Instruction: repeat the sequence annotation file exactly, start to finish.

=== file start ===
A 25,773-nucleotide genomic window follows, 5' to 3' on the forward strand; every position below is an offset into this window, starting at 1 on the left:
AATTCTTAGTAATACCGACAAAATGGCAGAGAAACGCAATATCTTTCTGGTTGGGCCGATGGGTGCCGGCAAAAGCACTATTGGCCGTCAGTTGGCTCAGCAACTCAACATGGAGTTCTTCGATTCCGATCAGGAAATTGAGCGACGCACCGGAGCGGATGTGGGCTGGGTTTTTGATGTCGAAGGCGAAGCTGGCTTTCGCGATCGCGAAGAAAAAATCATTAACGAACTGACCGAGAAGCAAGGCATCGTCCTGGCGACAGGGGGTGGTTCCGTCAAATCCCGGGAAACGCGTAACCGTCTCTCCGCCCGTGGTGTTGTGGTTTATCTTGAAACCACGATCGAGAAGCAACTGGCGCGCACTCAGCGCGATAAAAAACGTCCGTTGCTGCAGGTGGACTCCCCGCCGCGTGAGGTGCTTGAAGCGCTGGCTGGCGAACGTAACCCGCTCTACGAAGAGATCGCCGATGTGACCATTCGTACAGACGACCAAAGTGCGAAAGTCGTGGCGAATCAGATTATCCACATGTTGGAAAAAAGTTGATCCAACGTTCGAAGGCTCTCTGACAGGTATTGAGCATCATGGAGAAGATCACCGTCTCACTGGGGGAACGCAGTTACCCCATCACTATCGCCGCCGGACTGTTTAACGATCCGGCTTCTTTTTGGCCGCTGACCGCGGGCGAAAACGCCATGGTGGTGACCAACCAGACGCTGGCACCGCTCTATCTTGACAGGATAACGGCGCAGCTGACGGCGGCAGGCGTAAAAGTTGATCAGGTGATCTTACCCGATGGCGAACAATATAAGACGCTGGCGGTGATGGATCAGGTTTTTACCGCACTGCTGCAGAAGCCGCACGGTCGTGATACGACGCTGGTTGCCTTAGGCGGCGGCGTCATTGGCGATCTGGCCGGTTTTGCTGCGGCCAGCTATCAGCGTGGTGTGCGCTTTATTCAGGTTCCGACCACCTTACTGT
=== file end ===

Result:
A 25,773-nucleotide genomic window follows, 5' to 3' on the forward strand; every position below is an offset into this window, starting at 1 on the left:
AATTCTTAGTAATACCGACAAAATGGCAGAGAAACGCAATATCTTTCTGGTTGGGCCGATGGGTGCCGGCAAAAGCACTATTGGCCGTCAGTTGGCTCAGCAACTCAACATGGAGTTCTTCGATTCCGATCAGGAAATTGAGCGACGCACCGGAGCGGATGTGGGCTGGGTTTTTGATGTCGAAGGCGAAGCTGGCTTTCGCGATCGCGAAGAAAAAATCATTAACGAACTGACCGAGAAGCAAGGCATCGTCCTGGCGACAGGGGGTGGTTCCGTCAAATCCCGGGAAACGCGTAACCGTCTCTCCGCCCGTGGTGTTGTGGTTTATCTTGAAACCACGATCGAGAAGCAACTGGCGCGCACTCAGCGCGATAAAAAACGTCCGTTGCTGCAGGTGGACTCCCCGCCGCGTGAGGTGCTTGAAGCGCTGGCTGGCGAACGTAACCCGCTCTACGAAGAGATCGCCGATGTGACCATTCGTACAGACGACCAAAGTGCGAAAGTCGTGGCGAATCAGATTATCCACATGTTGGAAAAAAGTTGATCCAACGTTCGAAGGCTCTCTGACAGGTATTGAGCATCATGGAGAAGATCACCGTCTCACTGGGGGAACGCAGTTACCCCATCACTATCGCCGCCGGACTGTTTAACGATCCGGCTTCTTTTTGGCCGCTGACCGCGGGCGAAAACGCCATGGTGGTGACCAACCAGACGCTGGCACCGCTCTATCTTGACAGGATAACGGCGCAGCTGACGGCGGCAGGCGTAAAAGTTGATCAGGTGATCTTACCCGATGGCGAACAATATAAGACGCTGGCGGTGATGGATCAGGTTTTTACCGCACTGCTGCAGAAGCCGCACGGTCGTGATACGACGCTGGTTGCCTTAGGCGGCGGCGTCATTGGCGATCTGGCCGGTTTTGCTGCGGCCAGCTATCAGCGTGGTGTGCGCTTTATTCAGGTTCCGACCACCTTACTGT